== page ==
2. Cold compression relieves pain
As the painful area continues to swell, the pressure that goes with it continues to cause pain in your elbow. Applying counter pressure to the swollen and sore area reduces swelling and minimizes pain.
3. Cold compression improves blood circulation
It may not look like it, but compression facilitates blood circulation by keeping unwanted fluids away from the sore area and injury site.
Cold compression is likewise recommended for post-surgery elbow pain, and it may help avoid blood clots from developing.
4. Cold compression promotes faster tissue repair
Reduced swelling coupled with the rush of oxygen and nutrient-rich blood and fluids can accelerate tissue repair. It also prevents lymph fluid build-up, which needs to flow seamlessly to transport cell and tissue wastes.
5. Cold compression eases tension
A snugly fit elbow wrap supports the tendons and relieves tension and pressure, which minimizes elbow inflammation over time.
How to apply compression for elbow pain
Elbow compression tools come in various shapes, forms and sizes, and they’re made from different materials, too, so each one may have a slightly different fit.
If you don’t know what’s best for you, ask your doctor or read the points below to help you decide which one to choose.
Elbow sleeves are usually lightweight and made of ultra-stretchable fabric. Elbow sleeves can be worn every day and they do contribute to managing pain by preventing muscle soreness and enhancing blood circulation. If you’ve just had elbow surgery, though, they may not be your best choice.
Elbow braces differ from compression sleeves, in that they look more complex and serve a slightly different purpose. Some braces have straps that wrap around a specific arm region, likely below the elbow, to compress the forearm and absorb soft tissue shock in the wrist, elbow and forearm.
Because they offer better coverage compared to elbow sleeves, elbow braces are ideal for people who experience elbow pain that radiates to the wrist and forearm or for those who are recovering from elbow injuries.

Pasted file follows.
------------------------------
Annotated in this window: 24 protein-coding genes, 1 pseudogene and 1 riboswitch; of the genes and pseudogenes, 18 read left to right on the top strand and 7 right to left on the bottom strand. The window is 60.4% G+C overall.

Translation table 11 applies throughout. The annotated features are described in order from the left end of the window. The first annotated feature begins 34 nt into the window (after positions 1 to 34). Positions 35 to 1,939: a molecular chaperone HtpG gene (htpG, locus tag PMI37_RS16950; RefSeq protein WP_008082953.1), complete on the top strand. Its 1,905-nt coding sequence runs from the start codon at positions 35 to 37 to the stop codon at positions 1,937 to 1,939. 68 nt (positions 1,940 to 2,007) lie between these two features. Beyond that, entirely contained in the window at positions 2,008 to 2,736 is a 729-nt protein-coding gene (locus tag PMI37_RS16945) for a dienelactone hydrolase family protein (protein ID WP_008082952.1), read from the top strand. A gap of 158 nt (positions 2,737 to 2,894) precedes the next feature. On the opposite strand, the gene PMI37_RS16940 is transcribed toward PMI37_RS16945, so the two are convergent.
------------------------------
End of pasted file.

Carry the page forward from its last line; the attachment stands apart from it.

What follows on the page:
Elbow compression wraps may be the best option for those recovering from injury or surgery, too, especially if the wrap comes with gel packs that you can use for cold compression.
One such product is the highly rated elbow ice pack by Magic Gel. The pack comes with neoprene straps that offer high-grade cooling compression and complete coverage to your elbow, making it the top choice among those suffering from elbow inflammation and injuries, as well as chronic and post-operative elbow pain.
It fits snugly yet comfortably, giving you enough elbow room to stay active while waiting to recover from elbow injuries. Because it can protect your elbow and its surrounding parts, you don’t have to worry about aggravating your existing injuries.
Elastic bandages are a good option if you’re using a simple or DIY ice pack to treat your sore elbow. You can grab an elastic bandage for cold compression application.
To do this, wrap the bandage starting from the area closest to your heart, working your way down or toward the area away from it. Avoid wrapping too tightly, as it could worsen the inflammation. Watch out for numbness, tingling and increased swelling and pain.
Getting this multi-purpose ice pack will save you lots of time and worry. Sized perfectly, this pack also stays flexible from the freezer, allowing it to be placed on most parts of your body, including your elbow, knee, shoulder and ankle. It comes with an elastic bandage not only to keep the pack in place, but also to deliver much-needed cold compression.
Other ways to treat and prevent elbow pain
Applying cold compression is only one of the many things you can do to treat elbow pain. These things can also help hasten your recovery:
- Take some active rest.
- Perform light stretches or exercises.
- Take NSAIDs (non-steroidal anti-inflammatory drugs).
- Consider steroid injections.
- Warm up by stretching your arms and elbow before engaging in exercise, sports or labour-intensive work.
By combining cold therapy and adequate pressure, cold compression becomes doubly effective in relieving acute and chronic elbow pain caused by health problems, injuries or post-surgery aches.
Got something to say about your struggles and triumphs with elbow pain? Share your thoughts with us in the comments section.
Hi, I’m Steve Stretton, owner and manager at Gelpacks.com. If you’d like to know more about elbow ice packs and other cool products, don’t be shy, write us a message.